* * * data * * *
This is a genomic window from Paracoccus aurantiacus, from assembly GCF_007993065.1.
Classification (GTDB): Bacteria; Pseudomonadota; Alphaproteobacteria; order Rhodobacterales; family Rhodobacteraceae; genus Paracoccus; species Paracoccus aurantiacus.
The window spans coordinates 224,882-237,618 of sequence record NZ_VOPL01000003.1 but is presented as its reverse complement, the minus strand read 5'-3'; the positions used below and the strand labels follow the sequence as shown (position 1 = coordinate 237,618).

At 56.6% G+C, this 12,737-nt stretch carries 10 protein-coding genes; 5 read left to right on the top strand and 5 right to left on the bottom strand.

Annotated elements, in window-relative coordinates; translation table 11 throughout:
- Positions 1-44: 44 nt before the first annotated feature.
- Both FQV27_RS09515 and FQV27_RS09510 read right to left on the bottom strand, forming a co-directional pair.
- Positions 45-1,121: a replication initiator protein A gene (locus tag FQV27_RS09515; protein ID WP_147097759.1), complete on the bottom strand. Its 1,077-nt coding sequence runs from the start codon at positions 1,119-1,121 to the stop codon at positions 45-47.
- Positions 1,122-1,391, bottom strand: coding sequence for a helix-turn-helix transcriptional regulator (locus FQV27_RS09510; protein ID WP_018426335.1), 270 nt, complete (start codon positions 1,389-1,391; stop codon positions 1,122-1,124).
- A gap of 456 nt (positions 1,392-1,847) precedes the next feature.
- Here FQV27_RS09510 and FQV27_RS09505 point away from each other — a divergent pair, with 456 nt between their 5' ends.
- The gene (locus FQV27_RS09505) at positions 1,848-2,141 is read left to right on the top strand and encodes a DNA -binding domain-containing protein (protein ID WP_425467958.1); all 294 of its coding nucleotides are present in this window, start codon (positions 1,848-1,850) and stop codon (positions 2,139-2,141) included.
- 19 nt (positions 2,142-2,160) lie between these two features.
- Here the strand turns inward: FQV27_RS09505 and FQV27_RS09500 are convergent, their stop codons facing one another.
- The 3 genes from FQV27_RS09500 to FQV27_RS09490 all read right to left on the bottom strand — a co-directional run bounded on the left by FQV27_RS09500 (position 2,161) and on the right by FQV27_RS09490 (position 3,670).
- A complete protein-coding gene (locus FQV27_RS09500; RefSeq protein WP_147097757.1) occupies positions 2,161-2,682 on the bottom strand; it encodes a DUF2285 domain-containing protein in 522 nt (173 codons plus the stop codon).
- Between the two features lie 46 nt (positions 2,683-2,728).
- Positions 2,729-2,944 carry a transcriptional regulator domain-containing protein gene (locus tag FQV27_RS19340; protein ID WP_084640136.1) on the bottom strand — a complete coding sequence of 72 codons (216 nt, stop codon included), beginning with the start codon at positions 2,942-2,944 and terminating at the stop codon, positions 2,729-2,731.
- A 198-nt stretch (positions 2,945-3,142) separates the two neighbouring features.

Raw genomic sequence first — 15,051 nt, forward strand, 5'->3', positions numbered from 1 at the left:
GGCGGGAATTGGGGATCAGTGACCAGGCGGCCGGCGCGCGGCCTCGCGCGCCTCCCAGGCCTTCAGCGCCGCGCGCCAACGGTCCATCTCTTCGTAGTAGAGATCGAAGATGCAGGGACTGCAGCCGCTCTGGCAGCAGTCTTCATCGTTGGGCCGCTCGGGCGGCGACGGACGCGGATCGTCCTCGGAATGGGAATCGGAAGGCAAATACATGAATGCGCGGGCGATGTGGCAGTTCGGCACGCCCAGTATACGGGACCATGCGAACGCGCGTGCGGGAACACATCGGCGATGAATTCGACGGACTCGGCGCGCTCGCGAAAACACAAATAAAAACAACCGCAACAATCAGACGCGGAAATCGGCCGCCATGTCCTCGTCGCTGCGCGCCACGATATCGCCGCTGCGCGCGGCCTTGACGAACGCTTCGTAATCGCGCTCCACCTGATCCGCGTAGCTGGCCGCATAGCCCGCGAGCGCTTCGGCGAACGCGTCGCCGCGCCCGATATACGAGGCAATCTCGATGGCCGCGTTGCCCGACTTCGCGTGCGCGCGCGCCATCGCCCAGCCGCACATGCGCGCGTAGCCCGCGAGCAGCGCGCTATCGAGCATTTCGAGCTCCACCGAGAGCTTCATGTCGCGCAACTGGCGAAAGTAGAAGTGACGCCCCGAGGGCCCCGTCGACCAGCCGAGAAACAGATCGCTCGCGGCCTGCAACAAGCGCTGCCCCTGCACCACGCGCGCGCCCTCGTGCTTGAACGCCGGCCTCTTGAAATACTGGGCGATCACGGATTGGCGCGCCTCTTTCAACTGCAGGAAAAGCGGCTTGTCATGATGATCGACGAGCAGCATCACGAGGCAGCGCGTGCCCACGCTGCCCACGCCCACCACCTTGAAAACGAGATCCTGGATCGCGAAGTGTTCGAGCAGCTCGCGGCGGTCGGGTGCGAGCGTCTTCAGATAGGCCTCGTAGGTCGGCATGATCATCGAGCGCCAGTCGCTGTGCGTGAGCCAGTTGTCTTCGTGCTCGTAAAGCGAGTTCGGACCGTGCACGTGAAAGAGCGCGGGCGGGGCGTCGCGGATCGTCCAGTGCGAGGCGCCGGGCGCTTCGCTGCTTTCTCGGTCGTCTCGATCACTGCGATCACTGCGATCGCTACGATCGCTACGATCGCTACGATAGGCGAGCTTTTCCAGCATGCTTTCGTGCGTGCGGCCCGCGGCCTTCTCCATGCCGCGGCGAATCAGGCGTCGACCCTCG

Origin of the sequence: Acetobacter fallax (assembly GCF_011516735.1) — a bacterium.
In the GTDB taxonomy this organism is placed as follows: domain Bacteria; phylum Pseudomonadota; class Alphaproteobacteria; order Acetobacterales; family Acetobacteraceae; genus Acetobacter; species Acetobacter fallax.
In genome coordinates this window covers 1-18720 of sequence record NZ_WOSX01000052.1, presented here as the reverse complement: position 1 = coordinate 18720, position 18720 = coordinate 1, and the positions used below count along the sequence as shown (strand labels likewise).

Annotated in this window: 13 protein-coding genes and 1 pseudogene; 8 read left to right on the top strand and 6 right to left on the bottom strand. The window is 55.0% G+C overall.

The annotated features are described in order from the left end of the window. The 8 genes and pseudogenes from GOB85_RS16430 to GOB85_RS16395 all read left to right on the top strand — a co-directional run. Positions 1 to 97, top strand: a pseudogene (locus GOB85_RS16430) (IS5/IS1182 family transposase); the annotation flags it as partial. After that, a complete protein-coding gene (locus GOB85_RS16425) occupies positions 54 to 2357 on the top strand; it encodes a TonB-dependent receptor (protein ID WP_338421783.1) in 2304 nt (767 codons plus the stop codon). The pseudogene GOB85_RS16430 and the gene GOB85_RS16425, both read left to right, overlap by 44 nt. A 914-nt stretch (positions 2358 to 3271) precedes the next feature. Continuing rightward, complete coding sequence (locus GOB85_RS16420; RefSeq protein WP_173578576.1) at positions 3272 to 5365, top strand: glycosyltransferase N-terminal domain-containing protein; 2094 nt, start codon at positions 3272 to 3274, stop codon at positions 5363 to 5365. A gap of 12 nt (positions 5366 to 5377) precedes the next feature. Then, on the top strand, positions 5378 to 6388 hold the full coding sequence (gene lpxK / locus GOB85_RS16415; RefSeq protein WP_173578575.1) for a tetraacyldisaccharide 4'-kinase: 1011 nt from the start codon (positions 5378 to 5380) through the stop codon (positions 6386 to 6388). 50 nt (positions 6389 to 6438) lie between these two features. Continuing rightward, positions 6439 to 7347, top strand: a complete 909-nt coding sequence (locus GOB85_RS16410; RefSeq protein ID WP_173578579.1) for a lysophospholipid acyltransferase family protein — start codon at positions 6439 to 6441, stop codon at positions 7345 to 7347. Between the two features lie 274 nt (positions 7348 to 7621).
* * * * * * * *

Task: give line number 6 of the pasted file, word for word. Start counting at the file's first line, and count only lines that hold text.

- Positions 1-44: 44 nt before the first annotated feature.